My armour was padded within, and so I felt no discomfort to have fallen against my sheathed blade and the finely cobbled floor of this dark passageway. Or mayhap the poison simply gave the illusion of comfort. I contentedly slept so deeply that I recalled no dreams upon waking, though I would have given anything for some insight into my pre-existing self.

I awoke to light.

Her unhallowed face peered down at me. Tusks protruded from her jawline, and a green copper ring pierced her nose. In one hand, she held a hatchet, the blade of which looked carved from stone. In the other gangly arm of hers, she held a flaming torch of a crude making.

She grinned with yellowing fangs to see me stir from my sleep.

"Hello," I said.

Her brow converged above sad and empty eyes. Her bare feet, of three large toes each, stepped back. All the while, she held her axe warily. And after a while, she hissed at me.

"Do you speak my tongue?" I asked her, now taking a liking to my own voice.

She nodded hesitantly. Her grayish-green skin was quite wrinkled and frayed with grief and desperation I knew not. And the horns upon her head, curling about her greasy black hair in perfect symmetry were the only beauty to behold upon her, for she wore only ragged hides.

I had been looking at her curiously for some time then, without saying anything more.

"Wye d'yi nit draw blid as uthers wid?" she expressed with puzzlement. Why do you not draw blood/blade as others would?

"I can't think of a reason to. Did you want to duel?" I asked casually.

She cackled, "Hee hee. A humin thit mik jist! Hee hee, hee! Y're a deelight ta deeceive mi!" A human that make jest! You're a delight to deceive me.

I rose to my feet, almost twice her height, "I take back my offer. It would not be a fair fight. And I did not mean to make jest, rather... sense. Though I cannot make sense of much right now. I deceive you not."

"Tik much, mee nit feellow iit all. I nit seen ai humin beehiav sich as yee." Talk much, me not follow it all. I('ve) not seen a human behave such as you.

"I'm not sure if I am human, to be honest," I grumbled, as I turned around to look at the rubble. I could make out two more bodies sticking out from the rubble, as well as the hand from earlier. "Do you know what caused this? Wait, pardon me. Do you have a name?"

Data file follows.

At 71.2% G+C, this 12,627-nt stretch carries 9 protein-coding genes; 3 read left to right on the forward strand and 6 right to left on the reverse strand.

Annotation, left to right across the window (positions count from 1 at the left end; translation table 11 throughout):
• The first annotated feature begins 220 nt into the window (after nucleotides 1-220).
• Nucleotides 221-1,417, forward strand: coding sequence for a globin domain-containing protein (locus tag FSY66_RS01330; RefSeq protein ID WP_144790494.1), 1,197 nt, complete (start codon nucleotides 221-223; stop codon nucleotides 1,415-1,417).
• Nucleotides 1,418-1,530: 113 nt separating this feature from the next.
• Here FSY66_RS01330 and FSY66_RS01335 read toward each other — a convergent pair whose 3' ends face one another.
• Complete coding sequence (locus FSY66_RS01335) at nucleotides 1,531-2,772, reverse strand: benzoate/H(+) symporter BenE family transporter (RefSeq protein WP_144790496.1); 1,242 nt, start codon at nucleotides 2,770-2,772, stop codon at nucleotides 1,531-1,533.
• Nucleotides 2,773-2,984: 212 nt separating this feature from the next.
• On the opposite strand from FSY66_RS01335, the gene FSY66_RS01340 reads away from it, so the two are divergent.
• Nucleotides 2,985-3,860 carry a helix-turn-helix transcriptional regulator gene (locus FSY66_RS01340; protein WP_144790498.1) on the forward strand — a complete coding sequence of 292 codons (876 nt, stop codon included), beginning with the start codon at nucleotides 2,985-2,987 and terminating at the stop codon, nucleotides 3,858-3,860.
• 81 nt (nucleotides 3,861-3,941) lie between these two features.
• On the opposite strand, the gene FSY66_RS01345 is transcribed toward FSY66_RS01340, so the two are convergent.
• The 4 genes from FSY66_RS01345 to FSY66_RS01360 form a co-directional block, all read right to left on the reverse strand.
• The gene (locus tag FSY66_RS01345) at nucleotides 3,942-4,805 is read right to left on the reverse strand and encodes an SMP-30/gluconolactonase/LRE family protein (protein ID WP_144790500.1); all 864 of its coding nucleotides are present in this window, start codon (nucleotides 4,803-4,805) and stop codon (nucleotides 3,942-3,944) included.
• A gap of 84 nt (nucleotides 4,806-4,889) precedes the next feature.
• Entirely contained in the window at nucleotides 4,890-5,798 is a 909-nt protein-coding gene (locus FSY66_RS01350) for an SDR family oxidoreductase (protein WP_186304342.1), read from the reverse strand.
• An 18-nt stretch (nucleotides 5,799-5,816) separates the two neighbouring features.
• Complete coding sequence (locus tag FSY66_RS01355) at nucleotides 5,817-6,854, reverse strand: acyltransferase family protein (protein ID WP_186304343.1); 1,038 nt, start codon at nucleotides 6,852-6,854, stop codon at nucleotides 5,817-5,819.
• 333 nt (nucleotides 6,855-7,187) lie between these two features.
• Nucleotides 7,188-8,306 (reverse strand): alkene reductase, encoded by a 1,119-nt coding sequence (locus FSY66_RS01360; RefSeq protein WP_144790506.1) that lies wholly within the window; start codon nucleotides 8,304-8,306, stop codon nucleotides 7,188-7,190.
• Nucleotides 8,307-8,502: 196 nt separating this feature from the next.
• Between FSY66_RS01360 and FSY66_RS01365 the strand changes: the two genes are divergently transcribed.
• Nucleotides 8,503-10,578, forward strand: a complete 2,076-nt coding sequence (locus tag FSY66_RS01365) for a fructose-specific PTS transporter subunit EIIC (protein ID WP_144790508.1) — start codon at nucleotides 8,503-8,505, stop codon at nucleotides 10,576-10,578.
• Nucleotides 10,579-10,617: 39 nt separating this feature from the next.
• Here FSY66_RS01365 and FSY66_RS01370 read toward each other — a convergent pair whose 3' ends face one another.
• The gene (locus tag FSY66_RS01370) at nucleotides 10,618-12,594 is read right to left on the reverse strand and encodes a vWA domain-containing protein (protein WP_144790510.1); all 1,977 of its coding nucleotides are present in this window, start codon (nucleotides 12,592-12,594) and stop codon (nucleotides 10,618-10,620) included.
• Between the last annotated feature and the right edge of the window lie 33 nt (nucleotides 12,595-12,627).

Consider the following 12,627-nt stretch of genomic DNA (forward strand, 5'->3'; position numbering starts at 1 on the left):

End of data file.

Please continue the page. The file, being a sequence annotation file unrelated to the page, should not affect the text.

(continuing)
"Miy neeme? Fliinci. Yee?" she looked at me expectantly, as if she suspected I was playing a cruel joke on her. My name? Flintsy. Yours?

"I must have hit my head in the cave-in. I cannot remember it."

Fliinci burst into hysterical laughter, fit for a creature not so ugly. Then she stopped abruptly, "Yee seerious?!" Ye/you serious?

I nodded.

"Thit eis saed..." she mumbled. That is sad.

"Yes, I suppose it is sad."

"Reemimbiir ainythiing?" Remember anything?

I shook my head. "Just a bit of intuition. Nothing tangible."

"Hmph. Yee mee reespict, humin. Yee not ifraid ta turin back to mee awxe. Mich reespict," Fliinci bowed her head. You-me respect, human. You are not afraid to turn back to my axe. "Wee bee friinds?" We be friends?

I nodded, "Sure. We can be friends."

She paused, and scratched her warty little chin. "Mee lit biddies. Gitta surveev!" she nodded frantically. Me little bodies / me lit bodies / me like buddies. Gotta survive!

"Aye, I will assist. Though these may have been my comrades, their supplies should not go to waste. And you don't look strong enough to get many of them out of the rubble."

"Buree deead?" Bury dead?

"Yes, but not her," I said, pointing to the hand I had taken the ring from. "She gets cremated."

"Gid. Ristliss soul nit gid. Theis bee unsicred greeund." Good/God. Restless soul not good. This be unsacred ground.

"Unsacred ground? Hmm... I know not where I am."

And so we began the process of looting the dead around us. Fliinci was strong for her size, and I came to thinking that I may have insulted her earlier.

We worked diligently, putting the rocks to the side and putting her torch in one of the metal holders that she could not reach alone. And we split the earnings evenly. However, I let her take everything from two of the soldiers so that the woman in green, whose jewelry I had taken, and her lady in waiting were both untouched.

Nobody we unearthed was as inhuman as I am. And that made me feel special, though also a bit of an outcast.

It was while taking a break to count coins that I noticed something significant. That is, other than the fact that Fliinci was better at counting than I was. It was the face on the back of the more recently minted coins. The resemblance was obvious. The coins bore the head of a queen, Fliinci told me. And that made me sure that the young woman I feel certain I had been protecting was a relative of that queen, perhaps even the princess of the kingdom from which I hail. Fliinci seemed to have made the connection as well, but was rather unfazed by it.

The End